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Elmore James

Elmore James was an American blues guitarist, singer and bandleader. He was known as "King of the Slide Guitar" and was noted for his use of loud amplification and his stirring voice. For his contributions to music, James was inducted into the Rock and Roll Hall of Fame in 1992. James was born Elmore Brooks in Richland, Holmes County, the illegitimate son of 15-year-old Leola Brooks, a field hand, his father was Joe Willie "Frost" James, who moved in with Leola, Elmore took his surname. He began using a simple one-string instrument strung on a shack wall; as a teen he performed at dances under the names Joe Willie James. He married Minnie Mae about 1942. James was influenced by Kokomo Arnold and Tampa Red, he recorded several of Tampa Red's songs. He inherited from Tampa Red's band two musicians who joined his own backing band, the Broomdusters, "Little" Johnny Jones and Odie Payne. There is a dispute about whether Johnson or James wrote James's signature song, "Dust My Broom". In the late 1930s, James worked alongside Sonny Boy Williamson II.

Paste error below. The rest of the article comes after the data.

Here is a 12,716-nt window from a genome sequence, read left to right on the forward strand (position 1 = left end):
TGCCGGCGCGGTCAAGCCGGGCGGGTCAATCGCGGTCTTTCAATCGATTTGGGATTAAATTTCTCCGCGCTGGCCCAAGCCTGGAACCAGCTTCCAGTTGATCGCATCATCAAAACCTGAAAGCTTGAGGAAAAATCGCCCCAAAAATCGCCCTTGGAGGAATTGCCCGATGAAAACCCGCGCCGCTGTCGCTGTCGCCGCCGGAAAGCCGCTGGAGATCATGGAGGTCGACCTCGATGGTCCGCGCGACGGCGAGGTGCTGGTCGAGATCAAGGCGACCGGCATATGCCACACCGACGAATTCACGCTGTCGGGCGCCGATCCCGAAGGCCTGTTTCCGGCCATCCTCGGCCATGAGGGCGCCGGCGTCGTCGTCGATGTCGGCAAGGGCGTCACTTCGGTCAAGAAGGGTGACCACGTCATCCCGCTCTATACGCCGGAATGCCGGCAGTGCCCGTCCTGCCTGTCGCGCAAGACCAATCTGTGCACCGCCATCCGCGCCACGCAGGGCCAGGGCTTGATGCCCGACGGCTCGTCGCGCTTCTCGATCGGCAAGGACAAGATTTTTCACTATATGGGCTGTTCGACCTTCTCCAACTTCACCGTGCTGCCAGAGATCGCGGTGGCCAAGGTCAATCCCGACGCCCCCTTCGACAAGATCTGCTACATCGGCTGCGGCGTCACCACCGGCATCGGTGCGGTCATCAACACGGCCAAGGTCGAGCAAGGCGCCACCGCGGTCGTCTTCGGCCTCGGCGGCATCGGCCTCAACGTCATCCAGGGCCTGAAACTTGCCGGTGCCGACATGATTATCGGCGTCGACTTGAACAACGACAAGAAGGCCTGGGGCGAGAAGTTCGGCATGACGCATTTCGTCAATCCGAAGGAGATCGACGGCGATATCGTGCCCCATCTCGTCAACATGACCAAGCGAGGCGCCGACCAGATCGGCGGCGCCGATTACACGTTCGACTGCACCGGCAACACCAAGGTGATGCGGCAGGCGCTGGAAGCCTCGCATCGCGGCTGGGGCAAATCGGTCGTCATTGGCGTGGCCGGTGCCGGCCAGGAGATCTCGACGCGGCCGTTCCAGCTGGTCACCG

During World War II, James joined the United States Navy, was promoted to coxswain and took part in the invasion of Guam. Upon his discharge, he returned to central Mississippi and settled in the town of Canton with his adopted brother Robert Holston. Working in Holston's electrical shop, he devised his unique electric sound, using parts from the shop and an unusual placement of two DeArmond pickups. Around this time James learned, he began recording with Trumpet Records in nearby Jackson in January 1951, first as a sideman again for Sonny Boy Williamson II and for their mutual friend Willie Love and others. He made his debut as a session leader in August with "Dust My Broom", a surprise R&B hit in 1952, his backing musicians became known as the Broomdusters. James broke his contract with Trumpet Records to sign with the Bihari brothers through their scout Ike Turner, who played guitar and piano on a couple of his early Bihari recordings, his "I Believe" was a hit a year later. During the 1950s he recorded for the Bihari brothers' Flair Records, Meteor Records and Modern Records.